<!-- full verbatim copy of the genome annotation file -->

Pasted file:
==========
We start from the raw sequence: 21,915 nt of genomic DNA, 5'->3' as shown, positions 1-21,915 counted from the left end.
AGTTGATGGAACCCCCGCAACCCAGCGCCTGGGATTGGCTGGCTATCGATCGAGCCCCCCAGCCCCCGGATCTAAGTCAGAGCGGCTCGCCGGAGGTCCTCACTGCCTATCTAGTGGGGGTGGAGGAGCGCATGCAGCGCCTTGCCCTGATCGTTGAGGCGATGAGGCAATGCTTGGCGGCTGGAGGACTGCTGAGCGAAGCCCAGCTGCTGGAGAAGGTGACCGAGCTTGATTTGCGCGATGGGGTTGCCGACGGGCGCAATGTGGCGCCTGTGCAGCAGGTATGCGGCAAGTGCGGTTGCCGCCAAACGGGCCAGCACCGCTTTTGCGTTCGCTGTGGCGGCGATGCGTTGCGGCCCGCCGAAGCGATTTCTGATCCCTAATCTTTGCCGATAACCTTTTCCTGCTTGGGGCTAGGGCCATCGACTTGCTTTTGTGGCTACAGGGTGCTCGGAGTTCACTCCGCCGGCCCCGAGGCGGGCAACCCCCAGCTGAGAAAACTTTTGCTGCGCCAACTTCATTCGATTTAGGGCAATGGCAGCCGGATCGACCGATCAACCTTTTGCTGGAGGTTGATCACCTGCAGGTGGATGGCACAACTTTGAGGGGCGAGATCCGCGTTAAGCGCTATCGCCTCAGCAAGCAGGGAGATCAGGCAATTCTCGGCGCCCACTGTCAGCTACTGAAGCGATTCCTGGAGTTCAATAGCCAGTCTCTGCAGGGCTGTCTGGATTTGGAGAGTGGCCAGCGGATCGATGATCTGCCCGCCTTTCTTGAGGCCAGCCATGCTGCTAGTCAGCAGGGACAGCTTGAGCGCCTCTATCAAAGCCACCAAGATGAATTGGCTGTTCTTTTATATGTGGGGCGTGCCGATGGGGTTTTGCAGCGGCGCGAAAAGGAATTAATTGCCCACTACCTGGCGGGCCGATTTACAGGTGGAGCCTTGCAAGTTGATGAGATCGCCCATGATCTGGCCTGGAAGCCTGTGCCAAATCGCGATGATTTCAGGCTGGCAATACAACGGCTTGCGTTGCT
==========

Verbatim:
We start from the raw sequence: 21,915 nt of genomic DNA, 5'->3' as shown, positions 1-21,915 counted from the left end.
AGTTGATGGAACCCCCGCAACCCAGCGCCTGGGATTGGCTGGCTATCGATCGAGCCCCCCAGCCCCCGGATCTAAGTCAGAGCGGCTCGCCGGAGGTCCTCACTGCCTATCTAGTGGGGGTGGAGGAGCGCATGCAGCGCCTTGCCCTGATCGTTGAGGCGATGAGGCAATGCTTGGCGGCTGGAGGACTGCTGAGCGAAGCCCAGCTGCTGGAGAAGGTGACCGAGCTTGATTTGCGCGATGGGGTTGCCGACGGGCGCAATGTGGCGCCTGTGCAGCAGGTATGCGGCAAGTGCGGTTGCCGCCAAACGGGCCAGCACCGCTTTTGCGTTCGCTGTGGCGGCGATGCGTTGCGGCCCGCCGAAGCGATTTCTGATCCCTAATCTTTGCCGATAACCTTTTCCTGCTTGGGGCTAGGGCCATCGACTTGCTTTTGTGGCTACAGGGTGCTCGGAGTTCACTCCGCCGGCCCCGAGGCGGGCAACCCCCAGCTGAGAAAACTTTTGCTGCGCCAACTTCATTCGATTTAGGGCAATGGCAGCCGGATCGACCGATCAACCTTTTGCTGGAGGTTGATCACCTGCAGGTGGATGGCACAACTTTGAGGGGCGAGATCCGCGTTAAGCGCTATCGCCTCAGCAAGCAGGGAGATCAGGCAATTCTCGGCGCCCACTGTCAGCTACTGAAGCGATTCCTGGAGTTCAATAGCCAGTCTCTGCAGGGCTGTCTGGATTTGGAGAGTGGCCAGCGGATCGATGATCTGCCCGCCTTTCTTGAGGCCAGCCATGCTGCTAGTCAGCAGGGACAGCTTGAGCGCCTCTATCAAAGCCACCAAGATGAATTGGCTGTTCTTTTATATGTGGGGCGTGCCGATGGGGTTTTGCAGCGGCGCGAAAAGGAATTAATTGCCCACTACCTGGCGGGCCGATTTACAGGTGGAGCCTTGCAAGTTGATGAGATCGCCCATGATCTGGCCTGGAAGCCTGTGCCAAATCGCGATGATTTCAGGCTGGCAATACAACGGCTTGCGTTGCT